October 23-24, 2021, Virtual Meeting. Registration available.
The field of genome engineering is progressing at warp speed, transforming the way scientists execute large-scale genome modifications and evolution of biological function. Advances from this field are mapping vast genotypes to complex physiology and disease, enabling the reprogramming of cellular behavior, and realizing applications for gene therapy. Collectively, genome writing technologies are ushering in a new era in which precise genomic manipulation is becoming feasible across diverse organisms. The continued development of high-throughput genome editing technologies holds the promise to substantially improve our understanding of complex biological systems and to engineer novel organisms and biomolecules for improving human and environmental health.
The Genome Project-write (GP-write) Consortium has rallied around the unifying goal of re-designing and re-writing the genomes of organisms. Toward this end, since our last meeting in 2019, we have advanced plans for the Ultra-safe Cells Community Project as an internationally distributed effort. There is also a nascent Technology Launch: the GP-write Computer-Aided Design Platform for whole genome design.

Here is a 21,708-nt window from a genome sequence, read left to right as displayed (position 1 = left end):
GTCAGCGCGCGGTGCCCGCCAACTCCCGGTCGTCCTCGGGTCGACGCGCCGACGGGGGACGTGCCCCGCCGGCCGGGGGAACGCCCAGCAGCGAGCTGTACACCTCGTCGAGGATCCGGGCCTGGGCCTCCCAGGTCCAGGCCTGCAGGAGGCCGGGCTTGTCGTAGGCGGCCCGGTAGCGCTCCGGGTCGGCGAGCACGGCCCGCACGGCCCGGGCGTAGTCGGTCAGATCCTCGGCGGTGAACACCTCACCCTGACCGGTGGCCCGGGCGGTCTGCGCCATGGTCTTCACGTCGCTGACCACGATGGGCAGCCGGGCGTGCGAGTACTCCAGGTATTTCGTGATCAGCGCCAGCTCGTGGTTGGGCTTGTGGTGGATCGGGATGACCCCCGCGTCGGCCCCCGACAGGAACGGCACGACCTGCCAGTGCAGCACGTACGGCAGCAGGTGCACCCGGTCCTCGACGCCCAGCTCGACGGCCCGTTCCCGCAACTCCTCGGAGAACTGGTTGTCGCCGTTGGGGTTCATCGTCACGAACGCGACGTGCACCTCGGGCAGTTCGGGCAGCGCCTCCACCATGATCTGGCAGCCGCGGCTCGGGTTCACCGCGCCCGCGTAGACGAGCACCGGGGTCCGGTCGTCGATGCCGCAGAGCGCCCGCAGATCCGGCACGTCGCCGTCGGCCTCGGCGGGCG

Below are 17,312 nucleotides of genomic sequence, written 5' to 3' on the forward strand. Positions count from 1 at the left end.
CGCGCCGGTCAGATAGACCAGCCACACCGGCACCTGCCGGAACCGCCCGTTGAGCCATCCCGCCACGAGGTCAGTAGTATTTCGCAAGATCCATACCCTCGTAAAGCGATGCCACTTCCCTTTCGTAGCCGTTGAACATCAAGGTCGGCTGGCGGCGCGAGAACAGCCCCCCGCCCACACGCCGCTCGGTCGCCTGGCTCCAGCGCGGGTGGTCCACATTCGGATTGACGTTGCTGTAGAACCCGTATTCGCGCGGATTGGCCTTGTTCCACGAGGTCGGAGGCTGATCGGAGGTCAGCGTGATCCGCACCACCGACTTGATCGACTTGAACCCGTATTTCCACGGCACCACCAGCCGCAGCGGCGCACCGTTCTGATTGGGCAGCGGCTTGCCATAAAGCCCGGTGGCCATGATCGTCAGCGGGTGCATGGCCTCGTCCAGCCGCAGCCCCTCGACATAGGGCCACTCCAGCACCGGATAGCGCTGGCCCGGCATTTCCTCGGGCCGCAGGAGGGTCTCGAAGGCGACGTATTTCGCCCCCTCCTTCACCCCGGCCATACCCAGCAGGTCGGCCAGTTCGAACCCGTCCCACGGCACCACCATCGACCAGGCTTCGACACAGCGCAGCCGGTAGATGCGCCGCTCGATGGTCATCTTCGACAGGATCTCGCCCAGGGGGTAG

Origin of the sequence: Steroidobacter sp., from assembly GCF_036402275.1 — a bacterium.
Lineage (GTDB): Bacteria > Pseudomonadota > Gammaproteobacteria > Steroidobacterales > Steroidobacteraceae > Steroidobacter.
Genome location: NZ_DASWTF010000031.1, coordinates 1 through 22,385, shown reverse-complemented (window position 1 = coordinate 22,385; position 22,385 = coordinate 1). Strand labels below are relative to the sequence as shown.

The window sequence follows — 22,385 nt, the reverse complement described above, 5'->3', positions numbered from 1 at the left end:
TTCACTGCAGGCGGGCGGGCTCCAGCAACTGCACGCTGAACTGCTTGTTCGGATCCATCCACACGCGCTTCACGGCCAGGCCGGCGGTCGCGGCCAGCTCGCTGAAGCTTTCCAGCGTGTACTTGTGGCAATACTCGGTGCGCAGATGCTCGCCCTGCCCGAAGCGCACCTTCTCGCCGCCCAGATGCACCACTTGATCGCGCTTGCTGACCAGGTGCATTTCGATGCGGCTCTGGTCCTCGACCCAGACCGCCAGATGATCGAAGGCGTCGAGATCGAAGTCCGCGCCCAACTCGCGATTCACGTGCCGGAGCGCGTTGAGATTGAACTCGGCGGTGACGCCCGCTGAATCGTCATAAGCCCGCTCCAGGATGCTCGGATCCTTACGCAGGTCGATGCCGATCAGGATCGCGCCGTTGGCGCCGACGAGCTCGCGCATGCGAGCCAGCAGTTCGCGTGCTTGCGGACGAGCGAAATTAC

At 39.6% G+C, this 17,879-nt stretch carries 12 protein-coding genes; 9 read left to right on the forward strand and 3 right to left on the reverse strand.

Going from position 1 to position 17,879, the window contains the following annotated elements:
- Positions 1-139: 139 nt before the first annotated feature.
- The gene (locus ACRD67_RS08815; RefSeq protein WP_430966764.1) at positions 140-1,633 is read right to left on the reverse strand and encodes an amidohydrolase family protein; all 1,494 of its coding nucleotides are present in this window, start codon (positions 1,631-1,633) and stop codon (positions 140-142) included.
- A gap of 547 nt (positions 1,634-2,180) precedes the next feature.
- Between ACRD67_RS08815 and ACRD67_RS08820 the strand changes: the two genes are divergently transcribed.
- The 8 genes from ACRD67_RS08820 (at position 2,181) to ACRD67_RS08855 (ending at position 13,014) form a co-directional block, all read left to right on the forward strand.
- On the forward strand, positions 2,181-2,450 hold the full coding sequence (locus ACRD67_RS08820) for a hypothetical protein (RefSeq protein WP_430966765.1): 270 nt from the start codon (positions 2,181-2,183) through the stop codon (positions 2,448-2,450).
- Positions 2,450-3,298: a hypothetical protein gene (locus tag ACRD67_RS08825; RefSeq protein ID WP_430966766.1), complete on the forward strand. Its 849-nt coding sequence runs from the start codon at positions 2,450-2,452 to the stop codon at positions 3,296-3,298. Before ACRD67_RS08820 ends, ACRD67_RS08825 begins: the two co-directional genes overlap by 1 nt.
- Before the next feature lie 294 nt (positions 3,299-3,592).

This meeting will bring together leading experts in genome editing, genome synthesis, and large-scale DNA assembly technologies to discuss cutting-edge advances in the field, featuring keynote lectures by:
- George Church (Harvard Medical School)
- Jennifer Doudna (UC Berkeley)
- Emily Leproust (Twist)
- David Liu (Harvard & The Broad Institute)
- Microbial genome engineering
- Viral genome engineering
- Mammalian genome engineering
- Technology advances in genome synthesis and editing
- Chromosome-scale engineering and manipulations
- Engineering undomesticated species
- ELSI of genome writing
- Computational design advances (GPW-CAD)
- Dr. George Church, Harvard University
- Dr. Farren Isaacs, Yale University
- Dr. Junbiao Dai, Shenzhen Institute of Advanced Technology
Abstracts for posters and short talks